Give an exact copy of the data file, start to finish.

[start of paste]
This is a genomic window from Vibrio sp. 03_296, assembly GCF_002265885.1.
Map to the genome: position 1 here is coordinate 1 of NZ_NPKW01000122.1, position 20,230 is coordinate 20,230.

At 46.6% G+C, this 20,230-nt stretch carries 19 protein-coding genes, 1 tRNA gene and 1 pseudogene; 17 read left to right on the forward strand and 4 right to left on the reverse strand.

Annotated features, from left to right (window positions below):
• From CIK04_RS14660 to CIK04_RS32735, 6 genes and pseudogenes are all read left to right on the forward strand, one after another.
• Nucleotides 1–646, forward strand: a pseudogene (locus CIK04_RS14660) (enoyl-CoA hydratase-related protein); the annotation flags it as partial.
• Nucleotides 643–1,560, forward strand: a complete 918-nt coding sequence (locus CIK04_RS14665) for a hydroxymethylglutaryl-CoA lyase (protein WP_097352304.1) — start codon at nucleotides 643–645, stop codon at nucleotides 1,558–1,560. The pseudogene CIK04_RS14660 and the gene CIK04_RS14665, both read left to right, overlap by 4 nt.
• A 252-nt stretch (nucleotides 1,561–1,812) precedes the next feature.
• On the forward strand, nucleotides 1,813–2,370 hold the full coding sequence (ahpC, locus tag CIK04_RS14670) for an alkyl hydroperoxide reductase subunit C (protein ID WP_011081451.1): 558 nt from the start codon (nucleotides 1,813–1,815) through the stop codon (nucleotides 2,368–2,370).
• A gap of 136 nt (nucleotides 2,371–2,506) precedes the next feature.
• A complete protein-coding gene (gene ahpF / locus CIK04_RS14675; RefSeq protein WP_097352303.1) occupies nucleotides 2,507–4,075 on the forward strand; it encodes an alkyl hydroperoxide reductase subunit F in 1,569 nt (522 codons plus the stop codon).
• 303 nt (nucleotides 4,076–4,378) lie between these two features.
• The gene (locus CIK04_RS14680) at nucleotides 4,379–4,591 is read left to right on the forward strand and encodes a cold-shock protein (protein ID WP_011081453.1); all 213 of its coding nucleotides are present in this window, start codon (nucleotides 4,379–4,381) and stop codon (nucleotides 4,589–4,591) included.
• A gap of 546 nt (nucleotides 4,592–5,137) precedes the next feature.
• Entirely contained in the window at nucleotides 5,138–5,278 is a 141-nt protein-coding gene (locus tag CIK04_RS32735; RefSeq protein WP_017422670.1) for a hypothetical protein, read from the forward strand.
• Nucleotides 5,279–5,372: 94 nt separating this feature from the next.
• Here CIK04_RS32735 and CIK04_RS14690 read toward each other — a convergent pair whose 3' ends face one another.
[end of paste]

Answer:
This is a genomic window from Vibrio sp. 03_296, assembly GCF_002265885.1.
Map to the genome: position 1 here is coordinate 1 of NZ_NPKW01000122.1, position 20,230 is coordinate 20,230.

At 46.6% G+C, this 20,230-nt stretch carries 19 protein-coding genes, 1 tRNA gene and 1 pseudogene; 17 read left to right on the forward strand and 4 right to left on the reverse strand.

Annotated features, from left to right (window positions below):
• From CIK04_RS14660 to CIK04_RS32735, 6 genes and pseudogenes are all read left to right on the forward strand, one after another.
• Nucleotides 1–646, forward strand: a pseudogene (locus CIK04_RS14660) (enoyl-CoA hydratase-related protein); the annotation flags it as partial.
• Nucleotides 643–1,560, forward strand: a complete 918-nt coding sequence (locus CIK04_RS14665) for a hydroxymethylglutaryl-CoA lyase (protein WP_097352304.1) — start codon at nucleotides 643–645, stop codon at nucleotides 1,558–1,560. The pseudogene CIK04_RS14660 and the gene CIK04_RS14665, both read left to right, overlap by 4 nt.
• A 252-nt stretch (nucleotides 1,561–1,812) precedes the next feature.
• On the forward strand, nucleotides 1,813–2,370 hold the full coding sequence (ahpC, locus tag CIK04_RS14670) for an alkyl hydroperoxide reductase subunit C (protein ID WP_011081451.1): 558 nt from the start codon (nucleotides 1,813–1,815) through the stop codon (nucleotides 2,368–2,370).
• A gap of 136 nt (nucleotides 2,371–2,506) precedes the next feature.
• A complete protein-coding gene (gene ahpF / locus CIK04_RS14675; RefSeq protein WP_097352303.1) occupies nucleotides 2,507–4,075 on the forward strand; it encodes an alkyl hydroperoxide reductase subunit F in 1,569 nt (522 codons plus the stop codon).
• 303 nt (nucleotides 4,076–4,378) lie between these two features.
• The gene (locus CIK04_RS14680) at nucleotides 4,379–4,591 is read left to right on the forward strand and encodes a cold-shock protein (protein ID WP_011081453.1); all 213 of its coding nucleotides are present in this window, start codon (nucleotides 4,379–4,381) and stop codon (nucleotides 4,589–4,591) included.
• A gap of 546 nt (nucleotides 4,592–5,137) precedes the next feature.
• Entirely contained in the window at nucleotides 5,138–5,278 is a 141-nt protein-coding gene (locus tag CIK04_RS32735; RefSeq protein WP_017422670.1) for a hypothetical protein, read from the forward strand.
• Nucleotides 5,279–5,372: 94 nt separating this feature from the next.
• Here CIK04_RS32735 and CIK04_RS14690 read toward each other — a convergent pair whose 3' ends face one another.